Francis Gordon “Rick” Richardson passed away Saturday, July 3, 2021, at home in Brainerd with family at his side.
He was 92.
He had the blessing of a long life and though health issues related to prostate cancer added challenges at the end, his mind remained sharp along with his wit. He embraced being a Minnesotan, but his life began far from the landlocked Midwest.
He was born April 6, 1929, in Cambridge, Maryland, to Ernest Richardson and Beulah (Smith) Richardson. His father worked for the railroad and his mother worked in a shirt-making factory. He was their only child. His childhood was highlighted by fishing on the Choptank River, a major tributary of the Chesapeake Bay. He especially enjoyed fishing excursions with his grandfather. His boyhood days included time with friends and adventures on his own with his beloved faithful canine companion, Bobby, who he often referred to as his brother.
He grew up when the globe was embroiled in World War II. In 1947, at age 17, he and a friend joined the Navy. Perhaps improbably, he was stationed in Minneapolis. It was there, purely by chance, where he met the love of his life, Isabel Ann Raboin. Their meeting was also improbable as a last minute, blind date to fill out a Saturday night double-date for their respective friends. The match to the spark was ignited. They were married for 71 years.
Their married life took them across the country and the world. They had five children and endured the heart-breaking loss of a 6-month old son Tommy in 1953.
He spent three years in the Navy, then tried a variety of jobs. He sold encyclopedias door-to-door in Minneapolis, selling a complete set to one family largely because he knew sign language and could communicate with the parents. He worked in a box factory in Cass Lake, his wife’s hometown, and at a nearby sawmill, as a temporary police officer, all before working first for the railway at Kelly Lake, then for a short time in the train yard in Duluth putting trains together and before becoming a fireman on the train. He was always looking for something better. Following the start of the Korean War, he went to re-enlist in the Navy. When they weren’t taking married men, the Air Force recruiter stepped forward and he joined the Air Force in 1951. He was stationed at Travis Air Force Base in California. He became a radioman before being sent for training as an aerial photographer and he became the photographer for a B-36R reconnaissance plane with a crew of 15.
The flights included top secret missions where the film, or photos that could be developed on the plane, could be off-loaded before the plane landed in case of a mishap. He later became a drill instructor at Lackland Air Force Base in San Antonio, Texas. The service took him from Greenland to Guam, from Europe to Asia. For three years, he and his family lived off base outside of Yokota Air Base near Tokyo, Japan.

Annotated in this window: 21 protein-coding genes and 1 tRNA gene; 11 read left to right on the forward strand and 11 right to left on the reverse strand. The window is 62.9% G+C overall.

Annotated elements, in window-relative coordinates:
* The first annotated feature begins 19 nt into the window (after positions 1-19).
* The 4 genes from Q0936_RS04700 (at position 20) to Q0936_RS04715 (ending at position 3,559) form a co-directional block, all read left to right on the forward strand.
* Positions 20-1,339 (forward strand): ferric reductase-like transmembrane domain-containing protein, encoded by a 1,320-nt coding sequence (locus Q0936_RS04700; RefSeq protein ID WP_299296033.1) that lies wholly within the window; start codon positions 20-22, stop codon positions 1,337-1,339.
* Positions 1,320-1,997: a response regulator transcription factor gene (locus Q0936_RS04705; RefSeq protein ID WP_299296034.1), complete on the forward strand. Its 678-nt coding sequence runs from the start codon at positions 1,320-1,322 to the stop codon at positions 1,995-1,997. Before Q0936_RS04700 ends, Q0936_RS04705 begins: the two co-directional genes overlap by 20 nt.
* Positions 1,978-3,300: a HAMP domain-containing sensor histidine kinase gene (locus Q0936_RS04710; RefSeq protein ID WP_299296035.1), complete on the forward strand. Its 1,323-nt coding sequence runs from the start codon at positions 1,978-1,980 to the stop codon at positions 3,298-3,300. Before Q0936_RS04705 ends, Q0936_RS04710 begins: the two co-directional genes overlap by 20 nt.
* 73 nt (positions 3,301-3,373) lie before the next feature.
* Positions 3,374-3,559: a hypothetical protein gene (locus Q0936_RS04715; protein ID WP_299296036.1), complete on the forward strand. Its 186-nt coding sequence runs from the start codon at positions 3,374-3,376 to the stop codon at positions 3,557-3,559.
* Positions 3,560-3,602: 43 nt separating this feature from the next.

He spent 10 years and three months in the Air Force, rising to staff sergeant before a boyhood dream meant exchanging the Air Force uniform for a Minnesota State trooper’s. As a boy in Maryland, he would watch a uniformed police officer pass his home on a motorcycle and thought that was what he wanted to do. He finally got that chance. The family moved back to Minnesota and he was accepted into the Minnesota State Patrol, serving from Oct. 4, 1961 to Oct. 4, 1984. His first post took him to southwest Minnesota and the family made a home in Springfield. He worked through blizzards, investigated crashes and was among those assigned to patrol the construction of the high-voltage powerline in west central Minnesota, which had prolonged protests by farmers to prevent the work. When he was promoted to sergeant, the family moved to Austin while he worked as a supervisor out of the Rochester district, later rising to the rank of lieutenant there. He served on Gov. Al Quie’s security detail.
For many years he was a champion league bowler, traveling across the country to tournaments. In 1979, he earned a Bachelor of Arts degree from St. Mary’s University in Winona. After his retirement, he worked as a security officer at the new Canterbury Park horse racing track in Shakopee. He enjoyed spending time with horses and took care of the family’s two horses, Cherokee and Kahlua Joe, at the home in rural Austin, along with an abandoned rooster named Henry, cats Cheeks and Willie along with an assortment of strays and the family dog, Tony.
Harkening back to his early sales days, he started a number of his own small business enterprises, including selling essential oils. He had a consuming interest in science and health. He loved watching science fiction and classic monster movies, feeding birds, and creating impromptu rhyming poems. In 2000, he and his wife retired to Brainerd to be closer to family.
He was an intensely private man, exceedingly generous and possessed a deep faith, spending time in prayer and dutifully saying five rosaries a day for years on end. He will be greatly missed by his family.
Survivors include his wife, Ann; son, James (Pam) Richardson; three daughters, Patricia (Dennis) Austin, Pamela (Joe) Biermaier, and Renee Richardson; grandchildren, Tiffany (Jeff) Johnson, Christina Austin, Ben (Nikki Knaffla) Biermaier, Chris (Christina) Biermaier, and Amy (Mike) Vogsland; great-grandchildren, Madie Johnson Sloss, Austin Johnson, Sam, Henry and Will Spare, Arlo, Finn and Nastya Biermaier, Brooks Shatto, Bailey Biermaier, Oliver and Aiden Vogsland.
Mass of Christian Burial will be 11 a.m. Friday, July 16, at St. Francis Catholic Church in Brainerd. Visitation will be from 10-11 a.m. before the service and there will be a rosary prayer at 9:30 a.m. A luncheon will follow mass. Interment will be in Evergreen Cemetery in Brainerd.
Arrangements by Nelson-Doran Funeral Home in Brainerd.
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